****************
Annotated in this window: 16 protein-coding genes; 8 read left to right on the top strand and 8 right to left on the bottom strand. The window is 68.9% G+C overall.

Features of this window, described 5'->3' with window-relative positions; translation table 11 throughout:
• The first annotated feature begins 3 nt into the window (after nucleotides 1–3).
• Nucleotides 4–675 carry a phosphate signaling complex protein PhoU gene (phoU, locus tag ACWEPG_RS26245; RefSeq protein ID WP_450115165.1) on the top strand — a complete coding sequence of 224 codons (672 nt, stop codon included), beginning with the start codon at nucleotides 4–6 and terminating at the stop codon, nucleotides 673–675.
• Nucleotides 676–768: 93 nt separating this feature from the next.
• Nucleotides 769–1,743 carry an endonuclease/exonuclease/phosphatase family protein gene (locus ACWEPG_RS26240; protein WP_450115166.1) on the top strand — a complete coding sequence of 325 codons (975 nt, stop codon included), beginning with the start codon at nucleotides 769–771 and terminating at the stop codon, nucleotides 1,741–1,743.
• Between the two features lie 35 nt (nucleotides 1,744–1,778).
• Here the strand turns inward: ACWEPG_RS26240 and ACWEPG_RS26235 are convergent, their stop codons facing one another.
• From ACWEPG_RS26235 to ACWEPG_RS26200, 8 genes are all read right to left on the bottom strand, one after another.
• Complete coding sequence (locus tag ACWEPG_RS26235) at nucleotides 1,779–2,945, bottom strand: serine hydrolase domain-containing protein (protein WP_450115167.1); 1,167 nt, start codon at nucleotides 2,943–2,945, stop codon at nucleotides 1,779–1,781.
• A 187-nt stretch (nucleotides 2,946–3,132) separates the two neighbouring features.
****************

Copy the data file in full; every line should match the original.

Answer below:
Annotated in this window: 16 protein-coding genes; 8 read left to right on the top strand and 8 right to left on the bottom strand. The window is 68.9% G+C overall.

Features of this window, described 5'->3' with window-relative positions; translation table 11 throughout:
• The first annotated feature begins 3 nt into the window (after nucleotides 1–3).
• Nucleotides 4–675 carry a phosphate signaling complex protein PhoU gene (phoU, locus tag ACWEPG_RS26245; RefSeq protein ID WP_450115165.1) on the top strand — a complete coding sequence of 224 codons (672 nt, stop codon included), beginning with the start codon at nucleotides 4–6 and terminating at the stop codon, nucleotides 673–675.
• Nucleotides 676–768: 93 nt separating this feature from the next.
• Nucleotides 769–1,743 carry an endonuclease/exonuclease/phosphatase family protein gene (locus ACWEPG_RS26240; protein WP_450115166.1) on the top strand — a complete coding sequence of 325 codons (975 nt, stop codon included), beginning with the start codon at nucleotides 769–771 and terminating at the stop codon, nucleotides 1,741–1,743.
• Between the two features lie 35 nt (nucleotides 1,744–1,778).
• Here the strand turns inward: ACWEPG_RS26240 and ACWEPG_RS26235 are convergent, their stop codons facing one another.
• From ACWEPG_RS26235 to ACWEPG_RS26200, 8 genes are all read right to left on the bottom strand, one after another.
• Complete coding sequence (locus tag ACWEPG_RS26235) at nucleotides 1,779–2,945, bottom strand: serine hydrolase domain-containing protein (protein WP_450115167.1); 1,167 nt, start codon at nucleotides 2,943–2,945, stop codon at nucleotides 1,779–1,781.
• A 187-nt stretch (nucleotides 2,946–3,132) separates the two neighbouring features.